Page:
With tensions heightening between India and China amid the border stand-off and Beijing looking its presence in the Indian Ocean Region (IOR), the Malabar exercise involving warships, submarines, aircraft personnel from India, Japan and the US is all set to kick off in the Bay of Bengal from today.
The power game comes at a time when Indian and Chinese troops are locked in a tense face-off near the Sikkim-Bhutan-Tibet tri-junction since mid-June. The Indian Navy has also recorded an “unusual surge” in the number of Chinese warships and submarines entering the IOR over the last two months.
While China's government last week played down its concerns over the tri-nation naval exercise, the State media in Beijing have hit out at the largest-ever drills as a threat to China's "security concerns" and economic interests in the Indian ocean region.
On Friday, the Chinese Foreign Ministry issued a measured reaction to the drills, saying it has 'no objection to normal bilateral relations and cooperation among relevant countries' but 'hope[s] this kind of relations and cooperation is not directed at any third party and conducive to regional peace and stability.'
Malabar 2017 is the latest in a continuing series of exercises that has grown in scope and complexity over the years to address the variety of shared threats to maritime security in the Indo-Asia Pacific, a US embassy statement said.
The exercise will feature both ashore and at-sea training.
While ashore in Chennai, training will include subject matter expert and professional exchanges on carrier strike group operations, maritime patrol and reconnaissance operations, surface and anti-submarine warfare, medical operations, damage control, explosive ordnance disposal (EOD), helicopter operations, and visit, board, search and seizure (VBSS) operations.
The at-sea portions will be conducted in the Bay of Bengal and are designed to advance participating nations' military-to-military coordination and capacity to plan and execute tactical operations in a multinational environment.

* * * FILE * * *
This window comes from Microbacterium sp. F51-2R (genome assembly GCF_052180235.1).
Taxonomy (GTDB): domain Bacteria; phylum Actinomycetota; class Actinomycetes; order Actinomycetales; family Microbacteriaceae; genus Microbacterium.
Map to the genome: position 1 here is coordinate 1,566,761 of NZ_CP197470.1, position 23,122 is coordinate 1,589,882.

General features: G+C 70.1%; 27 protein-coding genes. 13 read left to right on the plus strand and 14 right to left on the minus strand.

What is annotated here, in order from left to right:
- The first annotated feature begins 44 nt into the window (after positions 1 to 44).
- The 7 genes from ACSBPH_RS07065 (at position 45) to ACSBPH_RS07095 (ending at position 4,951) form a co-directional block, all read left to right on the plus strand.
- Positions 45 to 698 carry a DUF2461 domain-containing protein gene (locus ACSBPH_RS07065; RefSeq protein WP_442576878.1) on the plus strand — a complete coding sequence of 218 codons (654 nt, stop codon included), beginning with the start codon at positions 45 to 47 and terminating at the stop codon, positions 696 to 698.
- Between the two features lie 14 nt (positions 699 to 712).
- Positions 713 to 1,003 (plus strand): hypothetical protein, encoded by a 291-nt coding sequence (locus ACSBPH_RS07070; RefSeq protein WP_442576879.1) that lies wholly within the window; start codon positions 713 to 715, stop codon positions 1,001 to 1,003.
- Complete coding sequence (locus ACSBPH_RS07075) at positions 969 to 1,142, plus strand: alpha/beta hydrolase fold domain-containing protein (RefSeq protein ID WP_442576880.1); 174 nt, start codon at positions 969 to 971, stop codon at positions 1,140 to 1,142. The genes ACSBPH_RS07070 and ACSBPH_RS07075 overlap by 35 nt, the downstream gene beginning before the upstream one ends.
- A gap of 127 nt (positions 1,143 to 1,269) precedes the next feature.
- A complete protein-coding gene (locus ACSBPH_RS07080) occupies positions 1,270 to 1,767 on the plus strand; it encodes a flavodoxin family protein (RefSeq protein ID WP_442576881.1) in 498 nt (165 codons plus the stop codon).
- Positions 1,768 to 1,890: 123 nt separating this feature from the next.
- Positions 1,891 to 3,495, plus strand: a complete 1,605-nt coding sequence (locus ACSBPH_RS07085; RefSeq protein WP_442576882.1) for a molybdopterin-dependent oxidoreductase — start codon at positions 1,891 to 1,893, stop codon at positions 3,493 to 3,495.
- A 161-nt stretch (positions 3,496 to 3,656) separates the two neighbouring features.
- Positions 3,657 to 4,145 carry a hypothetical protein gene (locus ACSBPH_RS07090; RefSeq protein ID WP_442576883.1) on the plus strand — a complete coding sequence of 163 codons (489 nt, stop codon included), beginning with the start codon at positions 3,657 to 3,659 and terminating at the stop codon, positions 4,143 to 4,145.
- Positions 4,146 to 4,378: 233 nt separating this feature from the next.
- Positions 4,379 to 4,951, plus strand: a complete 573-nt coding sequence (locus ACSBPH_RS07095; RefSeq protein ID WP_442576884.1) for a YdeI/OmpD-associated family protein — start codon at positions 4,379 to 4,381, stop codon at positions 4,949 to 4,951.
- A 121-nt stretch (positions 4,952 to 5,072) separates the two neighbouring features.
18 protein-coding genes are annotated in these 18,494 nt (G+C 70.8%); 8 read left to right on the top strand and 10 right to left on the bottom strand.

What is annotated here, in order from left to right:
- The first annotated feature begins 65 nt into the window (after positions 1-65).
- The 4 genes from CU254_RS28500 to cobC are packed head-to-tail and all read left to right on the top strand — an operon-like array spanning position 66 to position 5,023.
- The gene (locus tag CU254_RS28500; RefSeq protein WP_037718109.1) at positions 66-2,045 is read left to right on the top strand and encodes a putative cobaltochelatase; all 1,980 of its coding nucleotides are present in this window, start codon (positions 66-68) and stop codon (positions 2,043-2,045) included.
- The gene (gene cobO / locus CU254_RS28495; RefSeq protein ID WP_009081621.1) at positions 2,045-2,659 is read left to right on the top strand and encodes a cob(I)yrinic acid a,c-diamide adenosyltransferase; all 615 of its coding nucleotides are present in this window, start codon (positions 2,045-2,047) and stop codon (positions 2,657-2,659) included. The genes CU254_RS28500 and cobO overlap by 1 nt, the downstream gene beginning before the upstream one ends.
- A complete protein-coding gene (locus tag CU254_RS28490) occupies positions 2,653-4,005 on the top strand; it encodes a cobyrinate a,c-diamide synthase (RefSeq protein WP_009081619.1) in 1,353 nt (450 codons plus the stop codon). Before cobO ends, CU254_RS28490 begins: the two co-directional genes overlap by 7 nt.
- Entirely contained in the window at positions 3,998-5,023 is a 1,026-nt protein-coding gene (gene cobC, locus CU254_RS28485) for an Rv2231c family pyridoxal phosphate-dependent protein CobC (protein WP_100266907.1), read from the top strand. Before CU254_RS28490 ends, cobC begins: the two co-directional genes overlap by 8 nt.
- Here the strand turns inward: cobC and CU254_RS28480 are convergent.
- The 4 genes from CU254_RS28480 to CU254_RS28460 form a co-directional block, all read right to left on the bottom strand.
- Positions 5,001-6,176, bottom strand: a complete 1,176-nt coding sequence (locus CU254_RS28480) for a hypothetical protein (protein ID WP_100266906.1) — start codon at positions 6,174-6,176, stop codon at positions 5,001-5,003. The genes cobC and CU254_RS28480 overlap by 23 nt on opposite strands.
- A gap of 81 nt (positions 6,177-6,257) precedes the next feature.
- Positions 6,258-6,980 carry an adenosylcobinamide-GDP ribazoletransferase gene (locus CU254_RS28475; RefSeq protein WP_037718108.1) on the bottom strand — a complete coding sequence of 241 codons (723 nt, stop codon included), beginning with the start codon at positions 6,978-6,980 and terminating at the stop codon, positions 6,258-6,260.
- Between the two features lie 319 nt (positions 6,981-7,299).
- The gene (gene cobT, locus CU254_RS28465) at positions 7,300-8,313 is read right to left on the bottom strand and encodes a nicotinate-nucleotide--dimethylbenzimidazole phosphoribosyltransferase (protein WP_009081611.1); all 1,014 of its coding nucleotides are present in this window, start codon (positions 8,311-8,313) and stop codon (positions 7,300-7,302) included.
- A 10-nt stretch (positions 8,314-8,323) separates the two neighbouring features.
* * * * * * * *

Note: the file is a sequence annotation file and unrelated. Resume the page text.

Events planned during the at-sea portions include liaison officer professional exchanges and embarks; a photo exercise; submarine familiarization; high-value unit defence; air defence exercises; medical evacuation drills; surface warfare exercises; communications exercises; search and rescue exercises; helicopter cross-deck evolutions; underway replenishments; gunnery exercises; VBSS exercises; and anti-submarine warfare, the release said.
Participants from the US Navy include the Nimitz-class aircraft carrier USS Nimitz (CVN 68) with embarked Carrier Air Wing 11; the guided-missile cruiser USS Princeton (CG 59); guided-missile destroyers USS Howard (DDG 83), USS Shoup (DDG 86), and USS Kidd (DDG 100); a P-8A Poseidon aircraft; and a Los Angeles-class fast-attack submarine.
Indian, Japanese and US maritime forces have a common understanding and knowledge of a shared working environment at sea. Each iteration of this exercise helps to advance the level of understanding between our Sailors, and we hope to be able to continue this process over time. As members of Indo-Asia-Pacific nations, our maritime forces are natural partners, and we look forward to continuing to strengthen our bonds and personal relationships, it said.
The Japan Maritime Self Defense Force ships JS Izumo (DDH 183) and JS Sazanami (DD113) will be participating in the exercise.
While the Malabar series of exercise was originally a bilateral one involving the Indian and the US navies, the NDA government in 2015 decided to include Japan as a permanent member in the annual war drill of the maritime forces.
India’s only aircraft carrier INS Vikramaditya will join the 10-day Malabar exercises for the first time and the U.S. is fielding its USS Nimitz aircraft carrier while Japan is bringing its largest helicopter carrier JS Izumo.
China is extremely wary that such a security construct will seek to "contain" it, and had lodged a strong protest against the Malabar exercise in 2007, which saw India, the US, Japan, Australia and Singapore come together for war-games in the Bay of Bengal.